The word “Zanzibar” is derived from the old form “Zengbar” which initially meant the Eastern Coast of Africa. It is probably a Persian word “Zeng” means black and “Bar” means land or region. The Arab version was Zinjibar.
Zanzibar is the ultimate Indian Ocean experience, with its fascinating historical Stone Town and magnificent beaches. Zanzibar’s Indian Ocean offers world class water sports including scuba diving, snorkeling, deep sea fishing, kayaking, windsurfing, waterskiing and sailing on traditional local dhows.
Zanzibar’s brilliant white beaches lapped by the warm turquoise waters of the Indian Ocean provide the perfect place to relax soak up the sun and take a break from some busy sightseeing.
The beaches in Zanzibar are a paradise, interspersed with picturesque fishing villages, where the people live a simple way of life, unchanged over the years. There are more than 25 fantastic beaches in Zanzibar, and some are so peaceful and remote that the only noise breaking the silence is likely to be the ocean. At the northern tip of the island is Nungwi, approached by a road lined by banana palms, mangroves and coconut trees. This is the dhow building capital of Zanzibar Island, so it is a good place to see traditional craftsmen at work.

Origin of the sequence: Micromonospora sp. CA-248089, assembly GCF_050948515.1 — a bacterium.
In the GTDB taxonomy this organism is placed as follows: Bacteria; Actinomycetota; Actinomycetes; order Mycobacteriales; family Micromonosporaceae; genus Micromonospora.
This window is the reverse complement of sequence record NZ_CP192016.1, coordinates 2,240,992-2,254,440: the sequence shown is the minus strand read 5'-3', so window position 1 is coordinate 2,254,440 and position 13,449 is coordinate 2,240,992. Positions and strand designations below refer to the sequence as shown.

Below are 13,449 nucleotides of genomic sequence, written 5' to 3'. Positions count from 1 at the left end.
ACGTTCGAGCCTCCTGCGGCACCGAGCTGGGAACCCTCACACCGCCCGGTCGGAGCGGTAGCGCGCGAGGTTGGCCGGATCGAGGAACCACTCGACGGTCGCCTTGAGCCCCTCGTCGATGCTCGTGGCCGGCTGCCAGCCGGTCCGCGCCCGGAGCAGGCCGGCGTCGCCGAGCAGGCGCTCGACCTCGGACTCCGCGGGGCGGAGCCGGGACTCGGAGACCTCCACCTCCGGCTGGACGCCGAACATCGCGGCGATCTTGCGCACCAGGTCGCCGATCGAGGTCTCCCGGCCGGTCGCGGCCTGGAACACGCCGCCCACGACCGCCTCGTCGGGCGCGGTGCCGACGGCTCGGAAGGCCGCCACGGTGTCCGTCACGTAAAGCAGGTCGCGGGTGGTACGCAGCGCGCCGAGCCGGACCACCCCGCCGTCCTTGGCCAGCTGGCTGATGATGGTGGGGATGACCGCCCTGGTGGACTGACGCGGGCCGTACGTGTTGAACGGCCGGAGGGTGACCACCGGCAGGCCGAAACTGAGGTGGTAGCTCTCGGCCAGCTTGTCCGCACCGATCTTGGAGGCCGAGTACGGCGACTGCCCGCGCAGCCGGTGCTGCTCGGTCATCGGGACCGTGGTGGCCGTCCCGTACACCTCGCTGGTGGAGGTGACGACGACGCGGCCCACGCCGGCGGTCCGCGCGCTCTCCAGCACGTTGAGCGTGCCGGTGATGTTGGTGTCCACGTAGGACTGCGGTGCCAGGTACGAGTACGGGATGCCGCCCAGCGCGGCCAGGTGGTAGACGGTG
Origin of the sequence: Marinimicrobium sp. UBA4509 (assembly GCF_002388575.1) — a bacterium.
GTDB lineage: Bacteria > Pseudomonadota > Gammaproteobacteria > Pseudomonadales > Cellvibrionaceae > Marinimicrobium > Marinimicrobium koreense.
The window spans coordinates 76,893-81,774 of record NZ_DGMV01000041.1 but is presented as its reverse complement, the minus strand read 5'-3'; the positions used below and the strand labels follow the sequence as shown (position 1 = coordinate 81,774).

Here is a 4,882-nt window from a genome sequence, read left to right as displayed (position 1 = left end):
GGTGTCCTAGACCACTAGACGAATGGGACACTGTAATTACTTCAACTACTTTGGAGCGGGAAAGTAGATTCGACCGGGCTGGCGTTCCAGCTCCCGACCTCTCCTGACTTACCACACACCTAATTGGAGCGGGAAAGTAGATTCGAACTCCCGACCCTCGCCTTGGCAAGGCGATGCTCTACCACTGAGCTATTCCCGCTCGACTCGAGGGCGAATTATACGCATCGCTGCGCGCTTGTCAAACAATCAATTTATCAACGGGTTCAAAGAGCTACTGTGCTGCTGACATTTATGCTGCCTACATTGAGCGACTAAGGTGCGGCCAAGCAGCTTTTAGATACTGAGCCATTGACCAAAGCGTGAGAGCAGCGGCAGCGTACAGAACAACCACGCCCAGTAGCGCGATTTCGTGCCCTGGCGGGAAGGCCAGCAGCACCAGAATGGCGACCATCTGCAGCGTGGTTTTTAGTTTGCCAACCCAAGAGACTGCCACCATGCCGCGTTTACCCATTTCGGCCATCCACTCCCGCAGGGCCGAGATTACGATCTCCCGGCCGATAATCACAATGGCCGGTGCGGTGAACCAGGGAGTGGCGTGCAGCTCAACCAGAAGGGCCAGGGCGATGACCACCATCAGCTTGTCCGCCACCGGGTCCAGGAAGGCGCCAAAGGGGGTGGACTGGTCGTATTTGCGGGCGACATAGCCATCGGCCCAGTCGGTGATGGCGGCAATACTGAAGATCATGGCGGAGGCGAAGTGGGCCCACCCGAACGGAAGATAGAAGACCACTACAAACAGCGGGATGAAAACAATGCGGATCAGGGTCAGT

On the west coast of Zanzibar, Mangapwani beach is worth a visit, and to the east are the beaches of Matemwe, Pwani Mchangani, Kiwengwa, Uroa, Bwejuu and Jambiani, all with stretches of beautiful white sands.
Zanzibar also boasts several small offshore islands which are ideal for a day-trip. Prison (or Changu) island is the most popular with tourists because it is only a short trip from Stone Town. Originally, it was used by Arabs to detain recalcitrant slaves, and then a jail was built by the British, but it was never actually used. Visitors to Zanzibar will notice a large population of ancient Aldabra tortoises. Other islets near to Stone Town are Chapwani, Chumbe and Bawe.